As the Ukrainian population takes cover and entrenches its resistance to the Russian invasion, Ukraine’s health minister Viktor Lyashko has pushed for ‘business as usual’ within the healthcare system, but much ingenuity and support are needed in an environment where stocks of medical supplies are already running out.

Only two weeks ago, the Ukrainian parliament was evaluating the latest steps in the modernisation of the state-guaranteed Ukrainian National Health Service (NSZU) under a newly increased budget, including guaranteed minimum wages for medical staff and enhancements to specialist care. The World Health Organisation (WHO) had been closely supporting these plans as the nation emerged from the Covid-19 pandemic. All these plans, however, were derailed by Russia’s sudden invasion days later, and martial law took precedence.

Initial steps under martial law

In the face of the sudden crisis, which was initially exacerbated by cyberattacks on government communications, the Ministry of Health (MoH) still managed to release initial emergency calls for volunteer staff, blood donations and international aid. It also cancelled elective hospital procedures to make way for emergencies. This was followed by more practical steps, the first being a simplification of funding mechanisms to ensure continuous support for medical facilities while under martial law. In addition, the MoH advised hospitals to negotiate direct supply contracts with manufacturers for drugs, diagnostics and dressings, circumventing the usual tendering procedures.

Community pharmacists – resourcefulness under pressure

While community pharmacists were urged from the outset to keep all outlets open for the public, this was only possible in some locations. There was a predictable spike in demand for medicines and first-aid items from the first day of the invasion, as documented by Ukrainian analysts Pharmexa, followed by a rapid dwindling of available stocks of essential medicines, which became increasingly hard to replenish as transport links were disrupted and orders became more difficult.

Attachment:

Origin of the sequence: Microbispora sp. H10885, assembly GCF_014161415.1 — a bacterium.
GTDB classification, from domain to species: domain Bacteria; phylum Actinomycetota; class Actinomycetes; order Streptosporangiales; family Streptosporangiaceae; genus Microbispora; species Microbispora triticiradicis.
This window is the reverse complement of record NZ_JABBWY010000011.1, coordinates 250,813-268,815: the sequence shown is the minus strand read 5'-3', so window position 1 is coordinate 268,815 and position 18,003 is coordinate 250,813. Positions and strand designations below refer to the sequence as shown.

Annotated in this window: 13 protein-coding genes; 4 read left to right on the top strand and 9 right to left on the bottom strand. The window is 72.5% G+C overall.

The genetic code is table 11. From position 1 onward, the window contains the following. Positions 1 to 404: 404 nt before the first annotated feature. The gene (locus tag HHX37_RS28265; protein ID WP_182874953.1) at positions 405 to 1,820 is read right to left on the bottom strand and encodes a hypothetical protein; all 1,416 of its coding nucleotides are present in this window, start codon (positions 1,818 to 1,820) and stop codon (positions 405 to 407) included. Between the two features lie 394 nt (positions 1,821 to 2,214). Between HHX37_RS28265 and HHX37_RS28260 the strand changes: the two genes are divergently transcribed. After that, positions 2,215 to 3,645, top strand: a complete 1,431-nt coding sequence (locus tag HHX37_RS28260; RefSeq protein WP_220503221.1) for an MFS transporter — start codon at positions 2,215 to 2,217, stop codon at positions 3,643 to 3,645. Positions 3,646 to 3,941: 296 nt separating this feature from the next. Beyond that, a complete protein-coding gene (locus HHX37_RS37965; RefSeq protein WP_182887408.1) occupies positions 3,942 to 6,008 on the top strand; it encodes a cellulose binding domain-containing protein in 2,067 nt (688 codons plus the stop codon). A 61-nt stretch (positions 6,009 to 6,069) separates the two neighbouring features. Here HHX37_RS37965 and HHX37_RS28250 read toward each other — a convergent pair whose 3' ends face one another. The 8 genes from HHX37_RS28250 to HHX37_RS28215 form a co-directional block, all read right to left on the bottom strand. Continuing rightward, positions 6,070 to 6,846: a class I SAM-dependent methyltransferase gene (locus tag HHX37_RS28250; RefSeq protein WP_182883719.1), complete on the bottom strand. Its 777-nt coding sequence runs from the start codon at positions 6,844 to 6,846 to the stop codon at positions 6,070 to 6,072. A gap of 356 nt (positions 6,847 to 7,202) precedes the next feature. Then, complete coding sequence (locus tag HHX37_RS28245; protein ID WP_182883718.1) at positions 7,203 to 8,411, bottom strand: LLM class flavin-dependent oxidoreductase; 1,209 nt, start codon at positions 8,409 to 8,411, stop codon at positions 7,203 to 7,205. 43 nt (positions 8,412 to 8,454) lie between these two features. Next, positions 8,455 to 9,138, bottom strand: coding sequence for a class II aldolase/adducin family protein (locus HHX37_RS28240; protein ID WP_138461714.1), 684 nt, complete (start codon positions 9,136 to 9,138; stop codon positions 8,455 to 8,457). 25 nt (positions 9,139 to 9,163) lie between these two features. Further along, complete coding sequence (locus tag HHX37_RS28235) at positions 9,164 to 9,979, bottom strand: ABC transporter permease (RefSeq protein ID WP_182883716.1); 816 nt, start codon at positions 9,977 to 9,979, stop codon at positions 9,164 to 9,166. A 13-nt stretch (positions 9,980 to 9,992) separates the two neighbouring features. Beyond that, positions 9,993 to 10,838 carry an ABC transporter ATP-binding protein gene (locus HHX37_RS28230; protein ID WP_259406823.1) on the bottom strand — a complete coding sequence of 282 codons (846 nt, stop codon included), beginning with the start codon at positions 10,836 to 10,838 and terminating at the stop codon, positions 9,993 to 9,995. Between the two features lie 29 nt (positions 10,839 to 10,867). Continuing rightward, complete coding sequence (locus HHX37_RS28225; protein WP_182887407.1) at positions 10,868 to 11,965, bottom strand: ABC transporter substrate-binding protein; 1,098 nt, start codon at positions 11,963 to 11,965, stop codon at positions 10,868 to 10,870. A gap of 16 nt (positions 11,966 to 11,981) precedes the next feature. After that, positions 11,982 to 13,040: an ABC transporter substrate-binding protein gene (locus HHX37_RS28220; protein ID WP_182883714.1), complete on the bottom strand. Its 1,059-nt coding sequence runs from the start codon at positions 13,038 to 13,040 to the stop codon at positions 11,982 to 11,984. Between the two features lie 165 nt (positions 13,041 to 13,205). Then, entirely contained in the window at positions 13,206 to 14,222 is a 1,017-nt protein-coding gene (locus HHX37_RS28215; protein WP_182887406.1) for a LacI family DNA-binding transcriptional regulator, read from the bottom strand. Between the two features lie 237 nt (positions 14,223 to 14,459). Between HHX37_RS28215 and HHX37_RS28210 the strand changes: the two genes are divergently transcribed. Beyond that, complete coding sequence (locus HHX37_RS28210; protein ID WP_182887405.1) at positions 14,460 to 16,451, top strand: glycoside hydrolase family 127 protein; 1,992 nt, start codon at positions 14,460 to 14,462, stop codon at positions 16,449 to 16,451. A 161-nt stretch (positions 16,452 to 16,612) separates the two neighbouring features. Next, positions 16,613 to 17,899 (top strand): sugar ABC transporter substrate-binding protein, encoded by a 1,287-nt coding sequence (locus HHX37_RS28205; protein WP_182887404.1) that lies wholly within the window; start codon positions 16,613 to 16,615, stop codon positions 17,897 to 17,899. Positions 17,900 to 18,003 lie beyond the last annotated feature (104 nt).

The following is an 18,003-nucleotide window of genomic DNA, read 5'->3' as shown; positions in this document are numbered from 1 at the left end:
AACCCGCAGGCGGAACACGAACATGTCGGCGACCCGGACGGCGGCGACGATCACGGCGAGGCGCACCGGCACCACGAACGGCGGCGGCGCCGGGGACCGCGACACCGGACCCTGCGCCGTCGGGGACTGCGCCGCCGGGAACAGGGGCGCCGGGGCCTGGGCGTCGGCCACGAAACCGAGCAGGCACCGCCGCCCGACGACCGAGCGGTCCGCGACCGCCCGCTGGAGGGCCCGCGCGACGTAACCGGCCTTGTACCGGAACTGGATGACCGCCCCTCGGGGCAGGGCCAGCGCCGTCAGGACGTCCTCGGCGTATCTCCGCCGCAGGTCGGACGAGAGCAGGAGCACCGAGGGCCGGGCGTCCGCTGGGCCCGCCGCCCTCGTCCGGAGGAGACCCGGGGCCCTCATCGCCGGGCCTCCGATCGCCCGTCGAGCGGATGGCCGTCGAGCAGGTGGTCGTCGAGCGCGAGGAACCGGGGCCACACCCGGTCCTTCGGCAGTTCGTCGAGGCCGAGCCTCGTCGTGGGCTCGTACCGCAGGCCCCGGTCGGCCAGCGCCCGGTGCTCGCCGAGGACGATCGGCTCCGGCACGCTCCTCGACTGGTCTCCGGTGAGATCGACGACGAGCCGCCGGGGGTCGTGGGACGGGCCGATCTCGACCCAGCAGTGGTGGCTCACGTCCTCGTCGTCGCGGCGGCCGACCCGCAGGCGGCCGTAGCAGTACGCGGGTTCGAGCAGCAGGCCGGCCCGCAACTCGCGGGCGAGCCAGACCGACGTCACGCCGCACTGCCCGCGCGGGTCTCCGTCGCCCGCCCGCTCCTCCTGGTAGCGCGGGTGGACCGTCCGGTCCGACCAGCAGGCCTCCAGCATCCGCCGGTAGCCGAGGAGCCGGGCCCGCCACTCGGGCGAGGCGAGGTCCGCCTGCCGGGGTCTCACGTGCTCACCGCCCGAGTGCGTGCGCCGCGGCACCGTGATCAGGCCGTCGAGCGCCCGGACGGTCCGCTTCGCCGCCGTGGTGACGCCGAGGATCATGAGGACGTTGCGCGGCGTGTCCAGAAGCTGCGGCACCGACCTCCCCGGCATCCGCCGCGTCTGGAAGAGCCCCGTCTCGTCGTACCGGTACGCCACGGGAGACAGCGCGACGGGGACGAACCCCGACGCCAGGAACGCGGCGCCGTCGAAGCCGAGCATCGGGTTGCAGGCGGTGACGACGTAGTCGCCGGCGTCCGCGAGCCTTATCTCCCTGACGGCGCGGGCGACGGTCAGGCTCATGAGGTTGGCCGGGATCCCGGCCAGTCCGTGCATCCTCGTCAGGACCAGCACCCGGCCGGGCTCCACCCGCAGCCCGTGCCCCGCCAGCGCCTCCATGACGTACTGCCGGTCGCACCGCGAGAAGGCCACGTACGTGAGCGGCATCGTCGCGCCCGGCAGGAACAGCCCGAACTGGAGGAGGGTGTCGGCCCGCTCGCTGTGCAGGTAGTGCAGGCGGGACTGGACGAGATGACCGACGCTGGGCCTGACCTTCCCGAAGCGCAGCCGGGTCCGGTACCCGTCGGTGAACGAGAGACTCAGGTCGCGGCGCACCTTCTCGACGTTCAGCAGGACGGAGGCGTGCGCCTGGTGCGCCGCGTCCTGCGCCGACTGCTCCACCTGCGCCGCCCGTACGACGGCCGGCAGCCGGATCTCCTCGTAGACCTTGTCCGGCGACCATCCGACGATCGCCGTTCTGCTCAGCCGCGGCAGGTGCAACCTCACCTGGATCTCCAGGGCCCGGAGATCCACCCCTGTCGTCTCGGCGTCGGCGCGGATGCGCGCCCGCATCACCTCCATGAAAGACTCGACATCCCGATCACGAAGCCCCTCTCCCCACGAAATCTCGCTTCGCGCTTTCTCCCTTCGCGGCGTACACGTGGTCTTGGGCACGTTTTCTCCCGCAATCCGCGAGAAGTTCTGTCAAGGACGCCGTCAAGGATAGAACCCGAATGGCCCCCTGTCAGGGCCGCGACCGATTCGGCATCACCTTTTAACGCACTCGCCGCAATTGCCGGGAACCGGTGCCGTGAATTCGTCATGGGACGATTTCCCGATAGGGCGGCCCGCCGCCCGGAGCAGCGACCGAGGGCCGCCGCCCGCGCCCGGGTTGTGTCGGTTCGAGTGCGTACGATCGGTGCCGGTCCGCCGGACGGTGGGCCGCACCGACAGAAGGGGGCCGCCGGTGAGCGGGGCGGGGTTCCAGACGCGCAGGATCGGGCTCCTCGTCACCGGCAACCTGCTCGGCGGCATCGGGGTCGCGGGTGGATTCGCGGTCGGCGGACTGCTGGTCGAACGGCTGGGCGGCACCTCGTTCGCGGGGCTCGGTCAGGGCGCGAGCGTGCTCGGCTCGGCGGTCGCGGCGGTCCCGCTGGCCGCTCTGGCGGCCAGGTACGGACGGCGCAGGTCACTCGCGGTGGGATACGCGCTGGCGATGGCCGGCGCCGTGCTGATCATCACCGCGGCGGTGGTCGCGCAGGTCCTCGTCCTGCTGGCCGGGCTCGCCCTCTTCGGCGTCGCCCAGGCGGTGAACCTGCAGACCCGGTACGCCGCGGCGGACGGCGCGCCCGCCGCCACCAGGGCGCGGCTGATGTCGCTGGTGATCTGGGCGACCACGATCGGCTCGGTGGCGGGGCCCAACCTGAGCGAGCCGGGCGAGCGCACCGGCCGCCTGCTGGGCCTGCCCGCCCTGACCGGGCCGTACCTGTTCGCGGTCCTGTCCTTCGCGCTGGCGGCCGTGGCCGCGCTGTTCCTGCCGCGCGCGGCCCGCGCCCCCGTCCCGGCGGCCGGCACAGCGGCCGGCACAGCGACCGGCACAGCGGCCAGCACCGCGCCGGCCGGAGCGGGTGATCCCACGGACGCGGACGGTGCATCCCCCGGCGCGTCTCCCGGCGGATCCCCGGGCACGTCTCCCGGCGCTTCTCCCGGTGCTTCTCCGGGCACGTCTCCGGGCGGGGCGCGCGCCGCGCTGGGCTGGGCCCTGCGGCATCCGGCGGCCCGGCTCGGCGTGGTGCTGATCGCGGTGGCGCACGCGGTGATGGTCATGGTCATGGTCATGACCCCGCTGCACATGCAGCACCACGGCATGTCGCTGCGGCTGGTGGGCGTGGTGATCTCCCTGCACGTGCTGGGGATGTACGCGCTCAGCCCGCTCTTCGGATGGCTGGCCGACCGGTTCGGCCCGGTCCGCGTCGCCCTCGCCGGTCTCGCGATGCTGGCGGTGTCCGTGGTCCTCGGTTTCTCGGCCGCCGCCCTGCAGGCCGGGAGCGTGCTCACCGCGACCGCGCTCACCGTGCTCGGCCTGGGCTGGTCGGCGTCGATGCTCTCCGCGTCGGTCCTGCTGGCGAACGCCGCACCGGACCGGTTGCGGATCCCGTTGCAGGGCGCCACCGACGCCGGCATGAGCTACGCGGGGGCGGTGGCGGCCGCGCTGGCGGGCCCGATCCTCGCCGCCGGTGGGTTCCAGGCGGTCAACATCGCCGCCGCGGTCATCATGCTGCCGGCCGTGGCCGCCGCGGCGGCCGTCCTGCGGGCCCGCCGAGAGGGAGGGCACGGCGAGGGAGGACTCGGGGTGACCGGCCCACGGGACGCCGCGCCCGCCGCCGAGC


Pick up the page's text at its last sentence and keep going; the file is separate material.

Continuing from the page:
At this point, the Pharmacy Professional Association of Ukraine (APAU) sent out an urgent call to suppliers to allow deferred payments and simplified contracts, especially for the replenishment of local stocks of painkillers, antipyretics, haemostatics and dressings. In Kyiv, local pharmacies advertised a telephone ordering scheme for home deliveries of medicines from stocks in boarded-up premises. The MoH also reverted to allowing paper prescriptions for reimbursed medicines for outpatients with chronic conditions.

Such measures, however, could only be short-term fixes, with reports already emerging of pharmacies being looted and hospital facilities being destroyed. The WHO has now called for a humanitarian corridor to be opened up to deliver medical supplies to the most troubled regions. While hope still remains for the government to fight towards a period of stability and rebuilding of services, it is hard to imagine how desperate the situation may become if the fighting continues in the long term in major parts of the country.

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The tainting of Russian trade – only the beginning

Russia’s position is, comparatively, more complex than that of Ukraine, and the Russian government will have to deal with a tainted international reputation from which it will likely take a long time to recover. While direct sanctions on medicines are off the international agenda and likely to remain so, the many punitive measures that have already been imposed will nonetheless have knock-on detrimental effects on access to healthcare and medicines in Russia.

The Association of Russian Pharmaceutical Manufacturers (ARPM) has warned that European suppliers have already begun to block the transport of pharmaceutical raw materials to Russian sites, and that follow-on supply contracts have been almost impossible to secure. Several sanctioned financiers such as Sberbank and the Russian Direct Investment Fund (RDIF) have been major sponsors of the pharma industry, with the RDIF notably sponsoring exports of the high-profile Sputnik V Covid-19 vaccine. Alongside this, the economic effects of the plummeting Ruble are already being felt, and there is a strong likelihood of drug withdrawals and shortages as manufacturing and import costs become unsustainable.

In addition to measures such as import substitution strategies, the Russian government has also been examining more creative angles to try to circumvent the effects of sanctions, such as a broadening of compulsory licensing permissions and routing supplies via other members of the Eurasian Economic Union (Belarus, Kazakhstan, Kyrgyzstan and Armenia). Such measures are, however, unlikely to ameliorate the major economic blow to Russia’s trading position, which is also likely to send shock waves across neighbouring Eurasian markets, many of which trade closely with Russia while trying to retain a political distance. The damage to Russia’s economy and trade is likely only just beginning, and the longer the conflict persists, the harder it will be for the country to recover.